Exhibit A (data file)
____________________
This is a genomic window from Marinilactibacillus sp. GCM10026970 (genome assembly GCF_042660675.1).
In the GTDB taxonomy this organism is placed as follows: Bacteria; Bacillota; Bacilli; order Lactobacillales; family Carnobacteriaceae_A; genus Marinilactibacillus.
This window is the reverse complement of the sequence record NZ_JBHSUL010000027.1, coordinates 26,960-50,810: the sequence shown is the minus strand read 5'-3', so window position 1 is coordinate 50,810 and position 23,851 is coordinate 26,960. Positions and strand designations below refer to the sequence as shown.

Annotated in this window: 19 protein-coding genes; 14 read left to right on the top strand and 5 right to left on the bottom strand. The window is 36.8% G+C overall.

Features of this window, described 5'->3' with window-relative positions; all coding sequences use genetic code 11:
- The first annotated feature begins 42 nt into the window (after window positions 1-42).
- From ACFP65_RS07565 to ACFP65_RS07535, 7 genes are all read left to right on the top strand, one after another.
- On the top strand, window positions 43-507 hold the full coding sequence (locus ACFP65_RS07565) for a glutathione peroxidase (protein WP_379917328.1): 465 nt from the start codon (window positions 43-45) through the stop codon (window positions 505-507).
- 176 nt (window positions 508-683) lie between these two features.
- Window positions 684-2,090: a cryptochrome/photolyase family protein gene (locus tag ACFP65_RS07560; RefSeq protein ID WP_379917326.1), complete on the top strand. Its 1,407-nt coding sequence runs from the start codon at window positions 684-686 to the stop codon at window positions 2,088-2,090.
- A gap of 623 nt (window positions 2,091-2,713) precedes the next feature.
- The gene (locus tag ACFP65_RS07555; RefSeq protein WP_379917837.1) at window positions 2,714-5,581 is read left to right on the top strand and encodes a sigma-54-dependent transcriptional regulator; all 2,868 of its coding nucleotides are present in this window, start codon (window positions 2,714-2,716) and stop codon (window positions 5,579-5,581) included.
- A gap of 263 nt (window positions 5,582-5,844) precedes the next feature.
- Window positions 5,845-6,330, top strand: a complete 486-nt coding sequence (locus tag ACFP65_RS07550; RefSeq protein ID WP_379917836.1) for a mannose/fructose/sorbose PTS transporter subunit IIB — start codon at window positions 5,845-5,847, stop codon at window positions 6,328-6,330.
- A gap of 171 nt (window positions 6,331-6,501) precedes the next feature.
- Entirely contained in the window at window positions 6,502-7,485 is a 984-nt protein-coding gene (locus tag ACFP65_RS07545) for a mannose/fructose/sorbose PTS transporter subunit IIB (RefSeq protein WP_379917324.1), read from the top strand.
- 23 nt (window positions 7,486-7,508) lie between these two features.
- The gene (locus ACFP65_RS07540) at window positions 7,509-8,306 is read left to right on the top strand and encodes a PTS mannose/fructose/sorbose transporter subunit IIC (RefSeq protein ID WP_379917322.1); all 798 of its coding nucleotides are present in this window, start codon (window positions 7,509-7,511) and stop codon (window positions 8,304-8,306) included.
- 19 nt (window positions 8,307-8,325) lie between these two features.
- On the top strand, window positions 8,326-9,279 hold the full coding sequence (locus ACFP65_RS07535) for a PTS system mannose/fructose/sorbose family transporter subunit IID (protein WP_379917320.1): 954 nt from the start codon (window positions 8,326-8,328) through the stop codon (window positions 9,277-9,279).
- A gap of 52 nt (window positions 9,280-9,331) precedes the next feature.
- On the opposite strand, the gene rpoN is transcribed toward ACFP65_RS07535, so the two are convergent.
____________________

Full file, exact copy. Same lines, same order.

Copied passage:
This is a genomic window from Marinilactibacillus sp. GCM10026970 (genome assembly GCF_042660675.1).
In the GTDB taxonomy this organism is placed as follows: Bacteria; Bacillota; Bacilli; order Lactobacillales; family Carnobacteriaceae_A; genus Marinilactibacillus.
This window is the reverse complement of the sequence record NZ_JBHSUL010000027.1, coordinates 26,960-50,810: the sequence shown is the minus strand read 5'-3', so window position 1 is coordinate 50,810 and position 23,851 is coordinate 26,960. Positions and strand designations below refer to the sequence as shown.

Annotated in this window: 19 protein-coding genes; 14 read left to right on the top strand and 5 right to left on the bottom strand. The window is 36.8% G+C overall.

Features of this window, described 5'->3' with window-relative positions; all coding sequences use genetic code 11:
- The first annotated feature begins 42 nt into the window (after window positions 1-42).
- From ACFP65_RS07565 to ACFP65_RS07535, 7 genes are all read left to right on the top strand, one after another.
- On the top strand, window positions 43-507 hold the full coding sequence (locus ACFP65_RS07565) for a glutathione peroxidase (protein WP_379917328.1): 465 nt from the start codon (window positions 43-45) through the stop codon (window positions 505-507).
- 176 nt (window positions 508-683) lie between these two features.
- Window positions 684-2,090: a cryptochrome/photolyase family protein gene (locus tag ACFP65_RS07560; RefSeq protein ID WP_379917326.1), complete on the top strand. Its 1,407-nt coding sequence runs from the start codon at window positions 684-686 to the stop codon at window positions 2,088-2,090.
- A gap of 623 nt (window positions 2,091-2,713) precedes the next feature.
- The gene (locus tag ACFP65_RS07555; RefSeq protein WP_379917837.1) at window positions 2,714-5,581 is read left to right on the top strand and encodes a sigma-54-dependent transcriptional regulator; all 2,868 of its coding nucleotides are present in this window, start codon (window positions 2,714-2,716) and stop codon (window positions 5,579-5,581) included.
- A gap of 263 nt (window positions 5,582-5,844) precedes the next feature.
- Window positions 5,845-6,330, top strand: a complete 486-nt coding sequence (locus tag ACFP65_RS07550; RefSeq protein ID WP_379917836.1) for a mannose/fructose/sorbose PTS transporter subunit IIB — start codon at window positions 5,845-5,847, stop codon at window positions 6,328-6,330.
- A gap of 171 nt (window positions 6,331-6,501) precedes the next feature.
- Entirely contained in the window at window positions 6,502-7,485 is a 984-nt protein-coding gene (locus tag ACFP65_RS07545) for a mannose/fructose/sorbose PTS transporter subunit IIB (RefSeq protein WP_379917324.1), read from the top strand.
- 23 nt (window positions 7,486-7,508) lie between these two features.
- The gene (locus ACFP65_RS07540) at window positions 7,509-8,306 is read left to right on the top strand and encodes a PTS mannose/fructose/sorbose transporter subunit IIC (RefSeq protein ID WP_379917322.1); all 798 of its coding nucleotides are present in this window, start codon (window positions 7,509-7,511) and stop codon (window positions 8,304-8,306) included.
- 19 nt (window positions 8,307-8,325) lie between these two features.
- On the top strand, window positions 8,326-9,279 hold the full coding sequence (locus ACFP65_RS07535) for a PTS system mannose/fructose/sorbose family transporter subunit IID (protein WP_379917320.1): 954 nt from the start codon (window positions 8,326-8,328) through the stop codon (window positions 9,277-9,279).
- A gap of 52 nt (window positions 9,280-9,331) precedes the next feature.
- On the opposite strand, the gene rpoN is transcribed toward ACFP65_RS07535, so the two are convergent.